012 – Website Messaging with Pam Lowney of Fistula Foundation

Writing website messaging that captures the attention of visitors doesn’t happen automatically. In this episode, Pam Lowney of Fistula Foundation comes on the show to discuss what nonprofits get wrong about their messaging, the difference between head and heart messaging, and the messaging framework she used during their web redesign.

Full Transcript

Spencer Brooks 00:05

Welcome to Health Nonprofit Digital Marketing, we’re a podcast for nonprofit marketing and communications leaders using the internet to reach and engage people with health issues. I’m your host Spencer Brooks of Brooks digital, a digital agency for health nonprofits. Today I’m joined by Pam Maloney. Pam is the Senior Director of Strategic Initiatives at the Fistula Foundation. They’re a nonprofit that provides treatment for obstetric fistula, which is a childbirth injury that requires surgery to cure. So, Pam, I’m really excited to have you on the show today. I just have enjoyed our discussions leading up to this point. Could you just start by giving listeners a brief overview of who you are and what you do?

Pam Lowney 00:50

Yes, good morning, Spencer. I’m excited to be here. So, I, as you mentioned, I’m the Senior Director of Strategic Initiatives at the Fistula Foundation. And we are focused on a very specific childbirth injury, called obstetric fistula, which occurs when a woman has an obstructed labor, and cannot access medical help like a C section. And it’s a pretty devastating injury. It impacts at least a million women in Africa and Asia. And it leaves women incontinent and often stigmatized and outcasts in their communities. And so, our organization is the largest provider of fistula repair surgery. We work with medical teams in 22 countries in Africa and Asia. And so, in my role in at the foundation, I broadly oversee communication strategy, and technology innovation.

Spencer Brooks 01:48

I was really impressed. Pam, when I first visited your website, actually, because I visit quite a lot of different websites in the health nonprofit space, you know, especially when I’m examining potential podcast guests and things like that. And I was actually struck number one by how well it was done, it looks great. And also, that the messaging of it was very, very clear. I think it’s always, for me a good indicator of when I hit a website, if I can really quickly understand and connect with Oh, yeah, this is, I see why this is a big issue. And so, it’s just a testament to your work. So, I said, well, of course, I’ve got to figure out who’s responsible for this and bring them on the show. So today, we’re actually want to dig into some of the stuff about your messaging, some of the stuff about your website redesign, which I understand you were responsible for. And so, could you just give me a sense of just take me back to the beginning and listeners back to the beginning? How did that redesign process start? And what are the some of the challenges that you’re facing and trying to solve with that redesign?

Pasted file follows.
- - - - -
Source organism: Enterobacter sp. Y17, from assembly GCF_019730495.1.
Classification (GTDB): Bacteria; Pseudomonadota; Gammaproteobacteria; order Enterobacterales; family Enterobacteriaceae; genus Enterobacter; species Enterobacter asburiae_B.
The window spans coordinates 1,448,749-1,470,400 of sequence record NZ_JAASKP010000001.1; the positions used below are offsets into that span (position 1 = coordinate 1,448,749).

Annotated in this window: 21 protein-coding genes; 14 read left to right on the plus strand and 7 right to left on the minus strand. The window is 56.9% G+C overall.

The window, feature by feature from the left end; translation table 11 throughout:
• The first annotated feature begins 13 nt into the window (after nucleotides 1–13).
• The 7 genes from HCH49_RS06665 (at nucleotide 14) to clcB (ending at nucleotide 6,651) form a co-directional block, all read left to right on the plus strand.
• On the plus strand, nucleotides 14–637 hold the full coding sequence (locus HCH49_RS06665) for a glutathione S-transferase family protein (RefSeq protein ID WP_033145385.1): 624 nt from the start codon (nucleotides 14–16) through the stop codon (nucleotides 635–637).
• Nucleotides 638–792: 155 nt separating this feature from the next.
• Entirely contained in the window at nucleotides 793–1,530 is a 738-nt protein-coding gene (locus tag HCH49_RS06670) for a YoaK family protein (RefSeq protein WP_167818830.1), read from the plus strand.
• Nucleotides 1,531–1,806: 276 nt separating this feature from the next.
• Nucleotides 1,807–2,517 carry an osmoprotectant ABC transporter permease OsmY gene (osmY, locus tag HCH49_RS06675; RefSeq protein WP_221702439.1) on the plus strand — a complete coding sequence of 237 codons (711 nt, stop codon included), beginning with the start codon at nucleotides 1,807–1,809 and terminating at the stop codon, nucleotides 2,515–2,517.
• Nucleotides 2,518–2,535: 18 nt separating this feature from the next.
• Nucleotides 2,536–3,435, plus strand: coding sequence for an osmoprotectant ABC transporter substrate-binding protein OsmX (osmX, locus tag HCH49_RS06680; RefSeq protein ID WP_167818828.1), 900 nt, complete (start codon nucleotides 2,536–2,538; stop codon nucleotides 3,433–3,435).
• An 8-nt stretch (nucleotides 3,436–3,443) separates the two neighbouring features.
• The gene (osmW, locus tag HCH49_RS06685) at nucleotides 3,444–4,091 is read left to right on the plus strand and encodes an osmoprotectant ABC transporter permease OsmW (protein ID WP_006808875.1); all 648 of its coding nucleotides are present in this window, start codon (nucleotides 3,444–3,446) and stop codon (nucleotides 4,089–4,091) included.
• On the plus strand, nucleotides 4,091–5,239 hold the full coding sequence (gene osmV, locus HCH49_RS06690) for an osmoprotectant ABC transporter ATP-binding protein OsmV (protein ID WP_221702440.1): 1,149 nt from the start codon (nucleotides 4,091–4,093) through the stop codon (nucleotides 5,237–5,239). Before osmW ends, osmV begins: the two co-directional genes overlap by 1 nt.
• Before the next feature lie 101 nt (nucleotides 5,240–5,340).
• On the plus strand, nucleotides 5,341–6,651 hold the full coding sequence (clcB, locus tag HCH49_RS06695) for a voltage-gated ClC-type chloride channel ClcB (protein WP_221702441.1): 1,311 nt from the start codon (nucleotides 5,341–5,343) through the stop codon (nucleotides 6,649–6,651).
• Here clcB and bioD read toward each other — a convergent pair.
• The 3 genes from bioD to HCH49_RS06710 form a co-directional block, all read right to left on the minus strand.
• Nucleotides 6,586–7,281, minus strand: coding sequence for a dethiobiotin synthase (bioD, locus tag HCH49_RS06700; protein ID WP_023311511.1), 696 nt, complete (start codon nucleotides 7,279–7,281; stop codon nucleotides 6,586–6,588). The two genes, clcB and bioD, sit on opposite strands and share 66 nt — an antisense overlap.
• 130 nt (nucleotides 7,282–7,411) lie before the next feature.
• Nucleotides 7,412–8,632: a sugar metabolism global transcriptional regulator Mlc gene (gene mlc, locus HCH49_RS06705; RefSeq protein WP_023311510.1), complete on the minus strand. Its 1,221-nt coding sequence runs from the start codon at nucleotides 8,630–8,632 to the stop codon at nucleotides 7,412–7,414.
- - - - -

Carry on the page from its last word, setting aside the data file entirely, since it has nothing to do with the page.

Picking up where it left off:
Pam Lowney 02:57

Yeah, so we launched the site in February 2020. And the last time the site had been redesigned was back in 2013. So, it had been seven years, which in the world of web communication is, is an eternity. And so, there are a lot of things we wanted to update. And we really saw this as an opportunity to shake the Etch a sketch on our web presence and start over and reimagine our user experience to inspire new donors to support our work and strengthen our relationship with our existing donors. And as kind of you pointed out, messaging is really important to doing that. And so, we wanted to get our messaging, right. And so, on the old site, there were a number of challenges we had with our messaging. First, there were some messaging themes that over the years had been expressed offline through print and hadn’t made it onto the website. And secondly, over the years, there are a number of web authors who had maintained the site and as a result, the messaging across the site had become a bit fragmented. So different topics had been unpacked in different areas of the site. And this happened, this is common for websites, for many websites that over time, and what that does is it puts the burden on your site visitor to have to work to put together their understanding of who you are and what you do, rather than pouring your understanding about your work into their mind. And so, we really wanted to create a cohesive messaging experience for our donors as they move through the site.

Spencer Brooks 04:52

That’s a very good explanation, thank you for that Pam. And I am struck by that common challenge of well, I mean, first of all, the seven-year-old website, it’s, it’s not great. But unfortunately, that is kind of the, it’s a very common story. And also, you mentioned fragmented messaging. And I might be skipping ahead a little bit here. But I just I think I have to know; how would you recommend that a nonprofit keep their messaging unified? Like what are what were some of the reasons that you saw in the past why the messaging got scattered all over the place? And are there anything specific things that you’re doing now, to prevent that scattering from happening again?